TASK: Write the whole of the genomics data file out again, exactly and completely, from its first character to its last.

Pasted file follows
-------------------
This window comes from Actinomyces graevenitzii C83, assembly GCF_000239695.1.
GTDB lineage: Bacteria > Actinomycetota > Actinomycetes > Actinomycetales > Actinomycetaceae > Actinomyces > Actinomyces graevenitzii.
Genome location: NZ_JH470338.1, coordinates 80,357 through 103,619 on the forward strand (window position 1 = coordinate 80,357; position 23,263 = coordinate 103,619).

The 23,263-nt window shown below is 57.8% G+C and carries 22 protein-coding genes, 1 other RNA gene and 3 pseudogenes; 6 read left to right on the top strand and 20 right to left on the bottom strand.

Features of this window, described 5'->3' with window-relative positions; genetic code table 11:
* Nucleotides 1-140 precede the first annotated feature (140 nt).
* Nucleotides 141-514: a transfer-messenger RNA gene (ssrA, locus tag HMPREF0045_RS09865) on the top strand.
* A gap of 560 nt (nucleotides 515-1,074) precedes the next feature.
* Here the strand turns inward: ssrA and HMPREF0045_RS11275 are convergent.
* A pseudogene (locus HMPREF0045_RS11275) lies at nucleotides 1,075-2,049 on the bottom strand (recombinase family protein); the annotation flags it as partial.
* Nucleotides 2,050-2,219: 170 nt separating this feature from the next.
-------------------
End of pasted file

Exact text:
This window comes from Actinomyces graevenitzii C83, assembly GCF_000239695.1.
GTDB lineage: Bacteria > Actinomycetota > Actinomycetes > Actinomycetales > Actinomycetaceae > Actinomyces > Actinomyces graevenitzii.
Genome location: NZ_JH470338.1, coordinates 80,357 through 103,619 on the forward strand (window position 1 = coordinate 80,357; position 23,263 = coordinate 103,619).

The 23,263-nt window shown below is 57.8% G+C and carries 22 protein-coding genes, 1 other RNA gene and 3 pseudogenes; 6 read left to right on the top strand and 20 right to left on the bottom strand.

Features of this window, described 5'->3' with window-relative positions; genetic code table 11:
* Nucleotides 1-140 precede the first annotated feature (140 nt).
* Nucleotides 141-514: a transfer-messenger RNA gene (ssrA, locus tag HMPREF0045_RS09865) on the top strand.
* A gap of 560 nt (nucleotides 515-1,074) precedes the next feature.
* Here the strand turns inward: ssrA and HMPREF0045_RS11275 are convergent.
* A pseudogene (locus HMPREF0045_RS11275) lies at nucleotides 1,075-2,049 on the bottom strand (recombinase family protein); the annotation flags it as partial.
* Nucleotides 2,050-2,219: 170 nt separating this feature from the next.